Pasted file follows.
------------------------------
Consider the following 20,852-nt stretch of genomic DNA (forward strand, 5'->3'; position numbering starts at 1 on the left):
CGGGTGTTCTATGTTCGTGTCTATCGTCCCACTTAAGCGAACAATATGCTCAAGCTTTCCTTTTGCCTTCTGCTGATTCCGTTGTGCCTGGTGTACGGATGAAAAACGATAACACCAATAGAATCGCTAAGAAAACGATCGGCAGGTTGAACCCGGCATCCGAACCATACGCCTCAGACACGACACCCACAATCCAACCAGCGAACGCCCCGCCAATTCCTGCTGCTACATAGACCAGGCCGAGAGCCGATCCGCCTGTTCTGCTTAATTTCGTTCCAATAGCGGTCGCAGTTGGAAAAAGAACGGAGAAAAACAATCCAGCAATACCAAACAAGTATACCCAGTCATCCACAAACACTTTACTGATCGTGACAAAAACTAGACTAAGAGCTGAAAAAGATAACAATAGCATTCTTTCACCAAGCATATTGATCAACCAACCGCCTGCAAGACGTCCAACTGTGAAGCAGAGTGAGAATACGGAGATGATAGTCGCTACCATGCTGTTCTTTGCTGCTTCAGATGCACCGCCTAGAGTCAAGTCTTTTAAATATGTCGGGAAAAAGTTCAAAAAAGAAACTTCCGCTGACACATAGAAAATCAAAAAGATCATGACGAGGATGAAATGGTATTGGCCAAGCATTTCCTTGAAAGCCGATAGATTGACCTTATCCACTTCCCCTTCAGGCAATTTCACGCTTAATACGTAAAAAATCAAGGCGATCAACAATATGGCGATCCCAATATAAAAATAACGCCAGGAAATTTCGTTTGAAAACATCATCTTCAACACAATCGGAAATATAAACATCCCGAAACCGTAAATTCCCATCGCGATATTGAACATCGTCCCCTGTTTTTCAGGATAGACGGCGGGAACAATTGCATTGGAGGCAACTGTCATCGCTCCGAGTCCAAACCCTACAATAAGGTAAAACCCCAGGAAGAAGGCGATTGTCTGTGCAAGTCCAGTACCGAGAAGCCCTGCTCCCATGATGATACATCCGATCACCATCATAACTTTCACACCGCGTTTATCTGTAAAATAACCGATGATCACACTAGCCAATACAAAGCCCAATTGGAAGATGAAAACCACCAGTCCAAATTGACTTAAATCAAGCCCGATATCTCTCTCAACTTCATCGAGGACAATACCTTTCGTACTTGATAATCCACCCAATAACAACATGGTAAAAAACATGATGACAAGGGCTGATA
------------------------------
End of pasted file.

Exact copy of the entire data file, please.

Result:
Consider the following 20,852-nt stretch of genomic DNA (forward strand, 5'->3'; position numbering starts at 1 on the left):
CGGGTGTTCTATGTTCGTGTCTATCGTCCCACTTAAGCGAACAATATGCTCAAGCTTTCCTTTTGCCTTCTGCTGATTCCGTTGTGCCTGGTGTACGGATGAAAAACGATAACACCAATAGAATCGCTAAGAAAACGATCGGCAGGTTGAACCCGGCATCCGAACCATACGCCTCAGACACGACACCCACAATCCAACCAGCGAACGCCCCGCCAATTCCTGCTGCTACATAGACCAGGCCGAGAGCCGATCCGCCTGTTCTGCTTAATTTCGTTCCAATAGCGGTCGCAGTTGGAAAAAGAACGGAGAAAAACAATCCAGCAATACCAAACAAGTATACCCAGTCATCCACAAACACTTTACTGATCGTGACAAAAACTAGACTAAGAGCTGAAAAAGATAACAATAGCATTCTTTCACCAAGCATATTGATCAACCAACCGCCTGCAAGACGTCCAACTGTGAAGCAGAGTGAGAATACGGAGATGATAGTCGCTACCATGCTGTTCTTTGCTGCTTCAGATGCACCGCCTAGAGTCAAGTCTTTTAAATATGTCGGGAAAAAGTTCAAAAAAGAAACTTCCGCTGACACATAGAAAATCAAAAAGATCATGACGAGGATGAAATGGTATTGGCCAAGCATTTCCTTGAAAGCCGATAGATTGACCTTATCCACTTCCCCTTCAGGCAATTTCACGCTTAATACGTAAAAAATCAAGGCGATCAACAATATGGCGATCCCAATATAAAAATAACGCCAGGAAATTTCGTTTGAAAACATCATCTTCAACACAATCGGAAATATAAACATCCCGAAACCGTAAATTCCCATCGCGATATTGAACATCGTCCCCTGTTTTTCAGGATAGACGGCGGGAACAATTGCATTGGAGGCAACTGTCATCGCTCCGAGTCCAAACCCTACAATAAGGTAAAACCCCAGGAAGAAGGCGATTGTCTGTGCAAGTCCAGTACCGAGAAGCCCTGCTCCCATGATGATACATCCGATCACCATCATAACTTTCACACCGCGTTTATCTGTAAAATAACCGATGATCACACTAGCCAATACAAAGCCCAATTGGAAGATGAAAACCACCAGTCCAAATTGACTTAAATCAAGCCCGATATCTCTCTCAACTTCATCGAGGACAATACCTTTCGTACTTGATAATCCACCCAATAACAACATGGTAAAAAACATGATGACAAGGGCTGATA